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Would you let a 3 month cry at all when settling?

(15 Posts)
expuffinbookclub Tue 13-Sep-11 10:22:12

My son is 11 weeks and falls asleep at the breast both at night and for naps. I wait until he is in a deep sleep before moving him from my bed, as I feed him lying down, to his basket. He has a bedtime routine with bath etc and then sleeps 3-6 hours before waking for a night feed. However I find it difficult to put him back down in the night and often end up with him in bed or re-feeding him to comfort him which can lead to fussing. My dilemma is should I put him down drowsy but awake to encourage self soothing? I tried yesterday with an afternoon nap but it took an hour of patting and soothing while he cried on and off. I felt uncomfortable as while the book I read by Penelope Leach said this is not the same as controlled crying, I worry that letting him cry at all is psychologically damaging. Equally I don't want to store up problems for the future by not encouraging him to fall asleep by himself in his own bed. Any advice welcome x

An0therName Tue 13-Sep-11 10:56:14

have you had a look at no cry sleep solution -- prob get in the libary - its had a really good technique for getting a baby to stop falling asleep on the boob - but at that age at night I wouldn't worrry too much - normally for them to want to feed alot or be in bed with you -

Zimbah Tue 13-Sep-11 20:45:45

I would let a 3 month old grizzle for a little bit, but not cry for an hour even if I was there. Although it depends on how much they are crying - if they are just grumbling and I was there patting/shushing whatever, then I don't think that's unkind. If they get distressed then I would pick up, feed etc. I agree with previous poster the No Cry Sleep Solution has some good ideas. You could try more of a 'pick up, put down' technique a la Baby Whisperer, e.g. put him down drowsy, if he gets upset pick up and re-feed/rock etc to settle, once he's calm and drowsy put him down again, if he gets upset pick up again and repeat. I am sure this works for some babies. For other babies, such as my first, that will only serve to enrage them!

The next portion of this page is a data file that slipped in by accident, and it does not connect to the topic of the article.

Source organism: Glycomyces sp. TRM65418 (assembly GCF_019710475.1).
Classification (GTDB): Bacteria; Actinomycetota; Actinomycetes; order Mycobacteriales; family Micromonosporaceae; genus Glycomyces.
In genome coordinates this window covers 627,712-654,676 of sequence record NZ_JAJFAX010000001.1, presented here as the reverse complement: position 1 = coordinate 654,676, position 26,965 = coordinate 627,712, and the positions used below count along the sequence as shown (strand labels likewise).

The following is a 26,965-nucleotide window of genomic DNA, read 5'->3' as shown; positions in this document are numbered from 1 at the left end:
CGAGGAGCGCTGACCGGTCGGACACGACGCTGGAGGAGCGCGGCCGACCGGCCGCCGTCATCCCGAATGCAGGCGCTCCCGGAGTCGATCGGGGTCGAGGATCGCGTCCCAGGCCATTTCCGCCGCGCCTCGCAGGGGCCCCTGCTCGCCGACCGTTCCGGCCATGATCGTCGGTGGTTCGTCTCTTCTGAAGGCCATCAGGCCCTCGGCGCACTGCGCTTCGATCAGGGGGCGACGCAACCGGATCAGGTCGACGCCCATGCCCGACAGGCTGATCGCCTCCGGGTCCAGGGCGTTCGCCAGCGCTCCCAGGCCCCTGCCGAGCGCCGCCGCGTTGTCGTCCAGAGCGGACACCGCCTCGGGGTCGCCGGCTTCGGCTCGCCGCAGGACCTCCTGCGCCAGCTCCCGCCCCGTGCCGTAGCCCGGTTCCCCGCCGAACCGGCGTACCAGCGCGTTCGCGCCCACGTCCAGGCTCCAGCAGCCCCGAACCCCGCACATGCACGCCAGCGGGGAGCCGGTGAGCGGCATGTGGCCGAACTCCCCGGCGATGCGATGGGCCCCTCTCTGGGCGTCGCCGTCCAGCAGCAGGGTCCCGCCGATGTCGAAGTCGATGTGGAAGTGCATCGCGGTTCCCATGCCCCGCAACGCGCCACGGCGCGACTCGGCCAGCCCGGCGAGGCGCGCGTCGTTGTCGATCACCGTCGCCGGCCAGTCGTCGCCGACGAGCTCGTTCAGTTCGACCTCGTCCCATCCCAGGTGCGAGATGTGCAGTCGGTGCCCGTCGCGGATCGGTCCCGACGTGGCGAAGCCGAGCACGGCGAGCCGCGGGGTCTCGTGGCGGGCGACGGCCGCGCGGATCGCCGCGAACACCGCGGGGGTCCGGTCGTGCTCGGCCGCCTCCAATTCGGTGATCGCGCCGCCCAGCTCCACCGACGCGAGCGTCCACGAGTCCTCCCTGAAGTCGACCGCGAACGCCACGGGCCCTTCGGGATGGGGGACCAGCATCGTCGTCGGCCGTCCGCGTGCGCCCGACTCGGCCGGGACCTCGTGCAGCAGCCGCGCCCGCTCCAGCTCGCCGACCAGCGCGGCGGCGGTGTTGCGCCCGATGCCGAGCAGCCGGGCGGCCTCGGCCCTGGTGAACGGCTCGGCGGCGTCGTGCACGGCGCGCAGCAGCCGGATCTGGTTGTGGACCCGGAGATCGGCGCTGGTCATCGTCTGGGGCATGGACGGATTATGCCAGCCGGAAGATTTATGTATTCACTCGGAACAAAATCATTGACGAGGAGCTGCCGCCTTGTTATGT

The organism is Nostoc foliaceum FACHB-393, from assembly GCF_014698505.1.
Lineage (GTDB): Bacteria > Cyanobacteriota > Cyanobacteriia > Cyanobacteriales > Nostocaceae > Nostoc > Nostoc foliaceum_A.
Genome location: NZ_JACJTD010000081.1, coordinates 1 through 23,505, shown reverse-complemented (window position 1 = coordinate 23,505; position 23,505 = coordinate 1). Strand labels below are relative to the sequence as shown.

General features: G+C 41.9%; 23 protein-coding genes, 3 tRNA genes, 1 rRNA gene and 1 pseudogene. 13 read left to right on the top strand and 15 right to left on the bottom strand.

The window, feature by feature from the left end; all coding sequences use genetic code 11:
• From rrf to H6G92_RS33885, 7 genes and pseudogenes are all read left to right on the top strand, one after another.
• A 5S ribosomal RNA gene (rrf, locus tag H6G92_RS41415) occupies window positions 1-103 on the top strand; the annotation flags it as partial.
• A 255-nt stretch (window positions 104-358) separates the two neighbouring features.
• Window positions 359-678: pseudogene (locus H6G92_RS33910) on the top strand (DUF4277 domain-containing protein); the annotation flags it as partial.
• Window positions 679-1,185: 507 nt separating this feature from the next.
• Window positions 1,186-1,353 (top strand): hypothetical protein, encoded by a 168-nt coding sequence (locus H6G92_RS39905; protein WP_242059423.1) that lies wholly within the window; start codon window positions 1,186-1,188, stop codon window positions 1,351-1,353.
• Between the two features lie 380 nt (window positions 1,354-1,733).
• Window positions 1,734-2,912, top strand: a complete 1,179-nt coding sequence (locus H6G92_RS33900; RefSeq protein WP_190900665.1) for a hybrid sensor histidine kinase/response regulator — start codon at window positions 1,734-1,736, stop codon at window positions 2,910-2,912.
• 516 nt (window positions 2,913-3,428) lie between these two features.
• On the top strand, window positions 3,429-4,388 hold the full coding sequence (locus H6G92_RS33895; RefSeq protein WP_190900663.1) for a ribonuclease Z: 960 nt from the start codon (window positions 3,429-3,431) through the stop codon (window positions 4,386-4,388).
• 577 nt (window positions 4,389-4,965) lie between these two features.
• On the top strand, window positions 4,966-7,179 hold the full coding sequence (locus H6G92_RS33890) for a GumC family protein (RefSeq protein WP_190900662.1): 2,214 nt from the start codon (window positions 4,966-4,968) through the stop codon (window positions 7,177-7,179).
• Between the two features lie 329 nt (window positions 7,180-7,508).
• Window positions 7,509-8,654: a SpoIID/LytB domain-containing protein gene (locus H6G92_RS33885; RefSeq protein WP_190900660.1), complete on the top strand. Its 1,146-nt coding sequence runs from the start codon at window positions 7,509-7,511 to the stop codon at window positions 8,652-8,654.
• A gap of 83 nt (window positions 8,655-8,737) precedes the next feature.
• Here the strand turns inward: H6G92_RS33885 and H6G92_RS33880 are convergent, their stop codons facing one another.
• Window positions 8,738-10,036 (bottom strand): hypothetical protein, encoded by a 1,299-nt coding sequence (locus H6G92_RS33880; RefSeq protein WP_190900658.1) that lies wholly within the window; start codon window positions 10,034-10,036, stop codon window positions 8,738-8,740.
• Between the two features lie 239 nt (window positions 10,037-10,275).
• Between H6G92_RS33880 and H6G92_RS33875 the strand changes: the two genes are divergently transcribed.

There are various methods you can try that don't involve your baby crying desolately, but ultimately some babies (like my DD2 thank goodness) can easily learn to self-settle, whereas others like my DD1 just can't do it and need to be fed/rocked/swayed to sleep for months and months. If that's the case, it doesn't mean you're doing anything wrong.

culturemulcher Tue 13-Sep-11 20:49:33

I think letting a 3 month old cry, is cruel. Sorry.
Maybe at 6 months.

thisisyesterday Tue 13-Sep-11 20:50:30

i wouldn't. no.

StickThemWithThePointyEnd Tue 13-Sep-11 20:52:43

crying? no. Grizzling? yes.

RitaMorgan Tue 13-Sep-11 20:55:54

11 weeks is very young to expect any kind of self-settling. I wouldn't let a baby of that age cry.

I have done some letting ds cry while rocking/patting/pick-up put-downing when I stopped feeding to sleep, but that was more like 5/6 months.

expuffinbookclub Tue 13-Sep-11 21:15:58

Thanks for your replies. It confirmed my feeling that he is too little to self settle and I will not be repeating yesterday. I think I will let things evolve at their own pace and not worry! If I see him drifting off, I might give him chance to fall asleep by himself but otherwise will parent-soothe. I just want him to feel safe and loved and hope the rest will follow...

culturemulcher Wed 14-Sep-11 22:09:28

Sounds like a very good plan. Good luck!

Momo36 Thu 15-Sep-11 13:18:35

It also depends on a baby I think. My DD was breast fed till 7 months and was in my room till 5 and a half months. I always made sure that she slept in her basket and not on me and she was generally fine with that. I do agree with pps I would not leave her to cry, this stage is difficult enough for you and the baby so just do whatever works.

PipPipPip Mon 19-Sep-11 15:23:55

When my baby was around three months, I could sometimes sense when she was overtired/cranky during the day and needed some quiet time in order to get to sleep.